Friday, September 16, 2022

Movies events Saturday and Monday...My Cousin Vinny / Man with a Movie Camera

 My Cousin Vinny

Saturday, September 17 at 7 PM

My Cousin Vinny is coming to the Strand...
Marisa Tomei won the Best Supporting Actress Oscar and Joe Pesci proved how funny he could be in this story of clashing cultures...
"What's a Yute?"
"You're in Ala-f**k*n'-bama..."
"How do you cook your grits? You like 'em regular, creamy, or al dente?"
"Are we to believe that boiling water soaks into a grit faster in your kitchen than on any place on the face of the earth?!"
'It's got protein! We need protein!'
'Now I ask ya: Would you give a f--- what kind of pants the son of a b---- who shot you was wearing?'
'So, it's either wear the leather jacket, which I know you hate, or this. So, I wore this ridiculous thing for you.'
'However, in 1964, the correct ignition timing would be four degrees before top-dead-center.'
'My biological clock is ticking like this!/Lisa, I don't need this...'
'No, the defense is wrong!'
Come hear it and see it all again at the Strand...
Tickets are $10 and available at Highway 61 Coffeehouse or at the door.

Man with a Movie Camera 
accompanied by live music
Monday, September 19 at 7 PM

A special event classic movie: Man with a Movie Camera accompanied by Live music.
Silent movies were never truly silent: they depended on musicians to play live music to complement the films. As part of their national tour. Montopolis, a chamber combo, under the direction of Justiin Sherburn, will give us a rare opportunity to experience this in the 21st Century. They have created a new score which they will be performing live along with the film.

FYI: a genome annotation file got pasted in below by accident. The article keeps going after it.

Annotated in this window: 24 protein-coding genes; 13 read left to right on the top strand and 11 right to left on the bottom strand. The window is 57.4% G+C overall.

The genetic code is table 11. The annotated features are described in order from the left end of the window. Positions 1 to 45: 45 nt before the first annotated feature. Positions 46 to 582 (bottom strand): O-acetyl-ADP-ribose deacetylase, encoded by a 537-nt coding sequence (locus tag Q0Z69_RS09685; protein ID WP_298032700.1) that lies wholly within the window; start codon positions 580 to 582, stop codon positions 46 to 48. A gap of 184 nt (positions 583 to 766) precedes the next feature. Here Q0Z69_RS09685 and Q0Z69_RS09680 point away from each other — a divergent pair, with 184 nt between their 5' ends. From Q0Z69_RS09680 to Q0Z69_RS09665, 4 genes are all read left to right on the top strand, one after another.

Revered as a visual masterpiece and one of the greatest documentary films ever made, Dziga Vertov's Man with a Movie Camera (1929) was shot in Ukraine, and gives historical context to the current Russian invasion and lays bare the costs of the ongoing humanitarian crisis. The joyful original score by Montopolis celebrates the beauty and resilience of Ukraine’s people and aims to inspire American audiences to support the country in its time of need.
Vertov's feature film, produced by the film studio VUFKU, presents urban life in Moscow and the Ukrainian cities of Kyiv and Odesa during the late-1920s. It has no actors. From dawn to dusk Soviet citizens are shown at work and at play, and interacting with the machinery of modern life. To the extent that it can be said to have "characters", they are the cameramen of the title, the film editor, and the modern Soviet Union they discover and present in the film.
Man with a Movie Camera is famous for the range of cinematic techniques Vertov invented, employed or developed, such as multiple exposure, fast motion, slow motion, freeze frames, match cuts, jump cuts, split screens, Dutch angles, extreme close-ups, tracking shots, reversed footage, stop motion animations and self-reflexive visuals (at one point it features a split-screen tracking shot; the sides have opposite Dutch angles).
In the British Film Institute's 2012 Sight & Sound poll, film critics voted it the 8th greatest film ever made, and it was later named the best documentary of all time in the same magazine.
100% of the revenue from poster sales at these events are donated to UNICEF to support the refugee crisis in Ukraine.
Here's a link to a page with a trailer showing excerpts of the film and the band accompanying it:
Okay , it's a Monday night, but this is special. Come see this once in a lifetime event...
Tickets are $15 and available at the Highway 61 Coffeehouse as well as at the door.
And free popcorn.

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